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Minocycline to Treat Branch Retinal Vein Occlusion

This study is currently recruiting participants. (see Contacts and Locations)
Verified March 13, 2017 by National Institutes of Health Clinical Center (CC)
Information provided by (Responsible Party):
National Institutes of Health Clinical Center (CC) ( National Eye Institute (NEI) ) Identifier:
First received: October 8, 2011
Last updated: April 20, 2017
Last verified: March 13, 2017


- Branch retinal vein occlusion (BRVO) is a blockage of the small veins that carry blood away from the retina in the back of the eye. It often leads to macular edema, a swelling of the retina that is a common source of vision loss. Studies suggest that inflammation might be a cause. Minocycline is a drug that might help prevent cells involved in inflammation from becoming activated. It is approved for use as an antibiotic, but it has not yet been tested to see if it can treat BRVO.


- To test the safety and effectiveness of minocycline as a treatment for branch retinal vein occlusion.


- Individuals at least 18 years of age who have branch retinal vein occlusion in at least one eye, with vision between 20/32 and 20/200.


  • This study lasts 2 years, with at least 25 visits. Participants must agree to protect themselves from sunlight or artificial ultraviolet rays while in this study.
  • Participants will be screened with a physical exam and medical history. They will also have blood tests and an eye exam. One eye will be selected as the study eye to receive the medicine.
  • Those in the study will take minocycline or a placebo pill twice a day, about 12 hours apart, for 2 years.
  • Participants will have monthly visits for blood tests and full eye exams to study the effect of the treatment. Other exams may include thyroid tests and eye imaging studies. Those in the study may also receive injections of a drug to prevent the growth of new blood vessels in the eye.

Condition Intervention Phase
Retinal Vein Occlusion
Drug: Minocycline
Phase 1
Phase 2

Study Type: Interventional
Study Design: Intervention Model: Parallel Assignment
Masking: Participant, Investigator
Primary Purpose: Treatment
Official Title: A Pilot Study for the Evaluation of Minocycline as a Microglia Inhibitor in the Treatment of Branch Retinal Vein Occlusions

Resource links provided by NLM:

Further study details as provided by National Institutes of Health Clinical Center (CC):

Primary Outcome Measures:
  • The primary outcome is the comparison between the minocycline and placebo groups of the mean change in best-corrected visual acuity (BCVA) in the study eye at 12 months compared to baseline. [ Time Frame: ag 6 months ]

Secondary Outcome Measures:
  • Number of intravitreal bevacizumab injections in the minocycline group vs. placebo. [ Time Frame: 6, 12, 18, 24 months ]
  • Change in retinal thickness as measured by OCT at 6, 12, 18 and 24 months vs. baseline. [ Time Frame: 6, 12, 18, and 24 months ]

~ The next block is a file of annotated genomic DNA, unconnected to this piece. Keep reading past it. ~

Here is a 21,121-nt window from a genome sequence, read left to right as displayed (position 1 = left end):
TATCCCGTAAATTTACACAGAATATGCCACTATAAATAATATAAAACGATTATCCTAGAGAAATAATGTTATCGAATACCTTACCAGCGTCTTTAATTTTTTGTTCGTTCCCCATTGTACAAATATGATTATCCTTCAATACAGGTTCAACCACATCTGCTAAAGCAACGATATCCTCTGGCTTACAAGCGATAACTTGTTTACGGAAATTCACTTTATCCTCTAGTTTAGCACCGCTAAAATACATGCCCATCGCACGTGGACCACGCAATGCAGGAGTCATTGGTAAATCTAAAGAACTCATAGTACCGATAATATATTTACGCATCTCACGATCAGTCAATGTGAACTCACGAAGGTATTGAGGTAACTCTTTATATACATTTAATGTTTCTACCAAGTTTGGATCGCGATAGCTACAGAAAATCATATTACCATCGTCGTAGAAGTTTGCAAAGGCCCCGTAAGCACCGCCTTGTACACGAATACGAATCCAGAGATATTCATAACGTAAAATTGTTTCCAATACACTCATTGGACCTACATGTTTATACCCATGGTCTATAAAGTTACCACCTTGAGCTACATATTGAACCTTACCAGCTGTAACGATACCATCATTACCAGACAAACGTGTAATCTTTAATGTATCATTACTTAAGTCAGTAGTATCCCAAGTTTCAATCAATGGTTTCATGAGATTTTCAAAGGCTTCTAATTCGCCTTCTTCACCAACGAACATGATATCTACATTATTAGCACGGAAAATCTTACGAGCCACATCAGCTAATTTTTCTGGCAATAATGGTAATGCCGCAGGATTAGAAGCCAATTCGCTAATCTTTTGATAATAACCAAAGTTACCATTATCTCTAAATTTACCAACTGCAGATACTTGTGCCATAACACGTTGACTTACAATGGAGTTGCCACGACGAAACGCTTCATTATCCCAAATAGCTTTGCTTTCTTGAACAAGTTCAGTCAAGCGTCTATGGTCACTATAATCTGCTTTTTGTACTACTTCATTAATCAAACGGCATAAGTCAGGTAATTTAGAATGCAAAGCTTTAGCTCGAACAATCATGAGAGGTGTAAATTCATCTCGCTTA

• Change in BCVA at 24 months vs. baseline. [ Time Frame: 6, 12, 18, 24 months ]

Estimated Enrollment: 20
Study Start Date: September 19, 2011
Estimated Study Completion Date: June 1, 2018
Estimated Primary Completion Date: June 1, 2018 (Final data collection date for primary outcome measure)
Detailed Description:


Retinal vein occlusions (RVO) are significant sources of vision loss, affecting mostly healthy people over 55 years of age. The common source of vision loss is the macular edema accompanying the retinal injury. Very recently, studies employing monthly anti-vascular endothelial growth factor (VEGF) treatments have demonstrated a benefit to this line of treatment; however, the duration of effectiveness appears to be short lived and the length of time needed for these monthly injections remains unknown. A histologic study of human retinas with RVOs found the presence of activated microglia. Microglia are capable of migrating through the retina to sites of inflammation to associate closely with neurons and the vasculature, and are key cellular players in the mediation of processes of chronic inflammation. For these reasons, microglia represent a promising cellular target for forms of therapy that limit the deleterious inflammatory changes found in vein occlusions. Minocycline, a second-generation tetracycline, has been shown to exhibit anti-inflammatory properties, including microglia inhibition. The objective of this study is to investigate the safety and efficacy of minocycline as a microglia inhibitor in participants with branch retinal vein occlusion (BRVO).

Study Population:

A minimum of ten and a maximum of 20 participants who meet the eligibility criteria may be enrolled. Eligibility criteria include: foveal center-involved macular edema secondary to a BRVO, retinal thickness in the central subfield greater than 350 microns as measured by optical coherence tomography (OCT) and visual acuity (VA) between 20/32 and 20/200 in the study eye.


In this pilot, double-masked, randomized, multi- center study, participants will receive monthly bevacizumab injections for the first three months, followed by PRN dosing. In addition, participants will take an oral dose of 100 mg of minocycline or placebo twice daily for 24 months. During each monthly visit, participants will have their visual acuity measured and will undergo OCT testing to measure retinal thickness. At the Month 3 visit and thereafter, participants will be evaluated for "improvement" and "worsening" and will be eligible for additional bevacizumab treatment and/or investigational product (IP) depending on which criteria they fulfill. Additionally, at Month 12, participants will also be evaluated for no improvement.